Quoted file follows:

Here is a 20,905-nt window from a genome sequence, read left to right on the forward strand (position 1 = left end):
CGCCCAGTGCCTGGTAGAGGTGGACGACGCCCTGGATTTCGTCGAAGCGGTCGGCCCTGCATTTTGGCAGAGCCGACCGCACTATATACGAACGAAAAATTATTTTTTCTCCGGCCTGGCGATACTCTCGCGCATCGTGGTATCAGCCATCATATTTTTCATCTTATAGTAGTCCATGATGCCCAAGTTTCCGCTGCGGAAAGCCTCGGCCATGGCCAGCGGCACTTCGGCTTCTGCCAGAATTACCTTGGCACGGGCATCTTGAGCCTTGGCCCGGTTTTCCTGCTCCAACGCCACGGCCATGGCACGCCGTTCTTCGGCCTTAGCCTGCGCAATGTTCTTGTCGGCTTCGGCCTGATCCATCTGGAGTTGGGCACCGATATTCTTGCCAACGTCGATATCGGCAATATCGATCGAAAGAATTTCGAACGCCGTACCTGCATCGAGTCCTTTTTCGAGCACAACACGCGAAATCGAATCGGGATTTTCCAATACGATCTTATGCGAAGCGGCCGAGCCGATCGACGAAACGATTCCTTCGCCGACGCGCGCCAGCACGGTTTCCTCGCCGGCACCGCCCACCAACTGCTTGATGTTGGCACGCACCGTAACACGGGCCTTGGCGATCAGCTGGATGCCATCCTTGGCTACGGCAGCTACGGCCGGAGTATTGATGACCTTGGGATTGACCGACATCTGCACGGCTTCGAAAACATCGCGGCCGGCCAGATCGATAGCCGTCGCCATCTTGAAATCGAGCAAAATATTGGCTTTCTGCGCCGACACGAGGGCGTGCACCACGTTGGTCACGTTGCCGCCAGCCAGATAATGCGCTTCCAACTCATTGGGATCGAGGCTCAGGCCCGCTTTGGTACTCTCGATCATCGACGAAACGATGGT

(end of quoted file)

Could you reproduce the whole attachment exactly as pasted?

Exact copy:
Here is a 20,905-nt window from a genome sequence, read left to right on the forward strand (position 1 = left end):
CGCCCAGTGCCTGGTAGAGGTGGACGACGCCCTGGATTTCGTCGAAGCGGTCGGCCCTGCATTTTGGCAGAGCCGACCGCACTATATACGAACGAAAAATTATTTTTTCTCCGGCCTGGCGATACTCTCGCGCATCGTGGTATCAGCCATCATATTTTTCATCTTATAGTAGTCCATGATGCCCAAGTTTCCGCTGCGGAAAGCCTCGGCCATGGCCAGCGGCACTTCGGCTTCTGCCAGAATTACCTTGGCACGGGCATCTTGAGCCTTGGCCCGGTTTTCCTGCTCCAACGCCACGGCCATGGCACGCCGTTCTTCGGCCTTAGCCTGCGCAATGTTCTTGTCGGCTTCGGCCTGATCCATCTGGAGTTGGGCACCGATATTCTTGCCAACGTCGATATCGGCAATATCGATCGAAAGAATTTCGAACGCCGTACCTGCATCGAGTCCTTTTTCGAGCACAACACGCGAAATCGAATCGGGATTTTCCAATACGATCTTATGCGAAGCGGCCGAGCCGATCGACGAAACGATTCCTTCGCCGACGCGCGCCAGCACGGTTTCCTCGCCGGCACCGCCCACCAACTGCTTGATGTTGGCACGCACCGTAACACGGGCCTTGGCGATCAGCTGGATGCCATCCTTGGCTACGGCAGCTACGGCCGGAGTATTGATGACCTTGGGATTGACCGACATCTGCACGGCTTCGAAAACATCGCGGCCGGCCAGATCGATAGCCGTCGCCATCTTGAAATCGAGCAAAATATTGGCTTTCTGCGCCGACACGAGGGCGTGCACCACGTTGGTCACGTTGCCGCCAGCCAGATAATGCGCTTCCAACTCATTGGGATCGAGGCTCAGGCCCGCTTTGGTACTCTCGATCATCGACGAAACGATGGT